I noticed a man, wearing a rumpled white button down dress shirt that was more out than tucked in. His blue jeans were loose but even as he walked under the light, the slight bow of his legs was very noticeable. The bright reddish orange glow from the cigarette he held in his hand seemed to set the pace for his walk. Occasionally, he would look up, take a drag, look down again, and then continue walking. The backpack and small suitcase on wheels that he pulled along slightly behind him, made me wonder if perhaps he lived nearby. He didn’t seem to be in any sort of rush. Maybe he was going to surprise someone? Maybe he was going home to an empty apartment? Maybe someone had simply forgotten to pick him up from the airport? Who knows? I watched this man, in the side mirror until I couldn’t see him any more. As I meandered through the many metaphors in my mind, I exhaled a little bit. I was almost relaxed when the taxi driver said something. I was lost in my own thoughts and (since I don’t speak the language) I didn’t try to figure it out.
Suddenly, all of the buildings seemed to become one big blur. We went from a cruising along slowly to warp speed in all of what felt like a few seconds. This man who, obviously thought we had to have been there yesterday, loved driving with lightening speed. He was laughing (probably at the terrified look on my face ) and saying something (again) that I didn’t understand. I think I almost saw a very large Mosque but cannot be sure because it went by in a flash. When he finally slowed down to “too fast” I was beyond relieved. When we stopped in front of the hotel, I remained seated. Not because I wanted to spend any more time in the taxi, I just needed to wait until my legs stopped shaking. I used the weight of my backpack to steady myself as I paid the taxi driver. Ironically, the very thing that I complained about earlier ( the weight of my backpack as I lugged it around the airport terminal), was now the only thing that kept me grounded.
“You feel like a shadow on the front porch of what used to be your life; looking in, very present, but only on the periphery.”
Traversing the world is wonderful, but missing out on time with your family, is not. So, when the opportunity to take an assignment in my home state arose, I couldn’t have been happier. If only I had known….
As difficult as being deployed is for the loved ones of those serving in the various branches in the military, it is that much harder on the service member. This is a “different kind of deployment” because although the service member hasn’t gone, their training schedules can keep them away for weeks at time and, in many ways, being just far away enough not to go home every day is much more difficult that not being able to go home at all.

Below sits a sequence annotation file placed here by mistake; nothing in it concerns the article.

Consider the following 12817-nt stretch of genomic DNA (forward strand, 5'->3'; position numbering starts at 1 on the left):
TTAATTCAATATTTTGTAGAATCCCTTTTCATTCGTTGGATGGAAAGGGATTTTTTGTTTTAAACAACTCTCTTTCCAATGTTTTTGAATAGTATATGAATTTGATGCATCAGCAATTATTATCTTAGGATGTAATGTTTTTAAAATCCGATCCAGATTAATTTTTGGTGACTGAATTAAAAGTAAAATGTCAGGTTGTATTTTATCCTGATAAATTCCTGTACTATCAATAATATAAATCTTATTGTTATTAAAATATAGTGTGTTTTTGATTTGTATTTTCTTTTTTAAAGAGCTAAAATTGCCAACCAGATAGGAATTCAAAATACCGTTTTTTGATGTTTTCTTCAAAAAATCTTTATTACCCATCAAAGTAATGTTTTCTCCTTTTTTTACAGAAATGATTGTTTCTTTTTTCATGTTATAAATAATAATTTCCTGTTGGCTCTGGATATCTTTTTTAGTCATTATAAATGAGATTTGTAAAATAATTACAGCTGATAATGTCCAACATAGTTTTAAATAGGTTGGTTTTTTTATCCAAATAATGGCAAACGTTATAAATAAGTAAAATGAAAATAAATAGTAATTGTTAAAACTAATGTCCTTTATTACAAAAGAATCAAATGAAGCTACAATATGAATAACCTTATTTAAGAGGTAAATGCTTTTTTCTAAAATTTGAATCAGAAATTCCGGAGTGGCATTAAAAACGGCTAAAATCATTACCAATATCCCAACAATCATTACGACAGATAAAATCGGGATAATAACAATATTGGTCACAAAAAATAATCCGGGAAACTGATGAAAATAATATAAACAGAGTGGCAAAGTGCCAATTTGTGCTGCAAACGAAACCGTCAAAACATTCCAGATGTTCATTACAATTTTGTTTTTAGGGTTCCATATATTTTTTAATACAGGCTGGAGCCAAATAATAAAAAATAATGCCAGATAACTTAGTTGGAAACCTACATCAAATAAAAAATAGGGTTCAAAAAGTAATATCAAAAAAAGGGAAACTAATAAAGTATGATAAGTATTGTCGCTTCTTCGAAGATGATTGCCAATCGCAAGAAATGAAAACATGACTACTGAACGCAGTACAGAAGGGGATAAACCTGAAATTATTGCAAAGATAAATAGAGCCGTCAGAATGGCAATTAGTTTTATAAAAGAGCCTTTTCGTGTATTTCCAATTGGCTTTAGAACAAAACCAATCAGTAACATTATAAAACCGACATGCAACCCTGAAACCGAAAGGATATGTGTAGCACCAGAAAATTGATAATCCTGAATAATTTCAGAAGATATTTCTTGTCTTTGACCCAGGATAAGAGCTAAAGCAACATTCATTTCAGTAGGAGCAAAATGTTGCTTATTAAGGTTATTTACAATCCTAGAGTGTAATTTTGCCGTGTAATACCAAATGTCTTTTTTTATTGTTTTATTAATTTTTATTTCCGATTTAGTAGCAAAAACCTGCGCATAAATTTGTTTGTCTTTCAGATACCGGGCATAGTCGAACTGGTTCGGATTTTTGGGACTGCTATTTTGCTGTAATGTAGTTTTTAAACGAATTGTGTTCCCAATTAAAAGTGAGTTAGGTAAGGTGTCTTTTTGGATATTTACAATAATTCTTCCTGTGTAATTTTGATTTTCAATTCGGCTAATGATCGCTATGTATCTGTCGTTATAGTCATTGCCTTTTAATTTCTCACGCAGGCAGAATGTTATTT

You’re doing what you have to do to support them. They are doing what they have to do as well – but it takes its toll on all involved. There is distance – where before there was none. You feel like a shadow on the front porch of what used to be your life; looking in, very present, but only on the periphery.
The back and forth takes its toll. Now you see them, now you don’t. You look forward to being with them when you can, but even more than that, you dread having to “readjust” when you return to your life without them. You wonder if they really understand and/or appreciate the sacrifices that you are making on their behalf. You don’t tell them how hard it really is and they don’t tell you. Your conversations consist of things you will do and how great it will be. It’s easier that way…but not really. Things will never really be the same again. You dare not tell them…but it’s okay… because they probably already know.
Martial arts is a moving meditation within which there are many metaphors. See – hear – feel – experience all that is – only then will you begin to comprehend all that you are!
Watch – Relax – Breathe – Let Go –
“When we change the way we look at things, the things we look at change.”
When you find yourself in a difficult situation, ask yourself the following questions;
How can I become better as a result of this experience?
What is it about this experience that troubles me?
How do I feel when I think about that?
When have I felt that way before?
Asking and answering these questions is the first step in your change process, and since “the journey of 1000 miles begins with the first step” you are well on your way!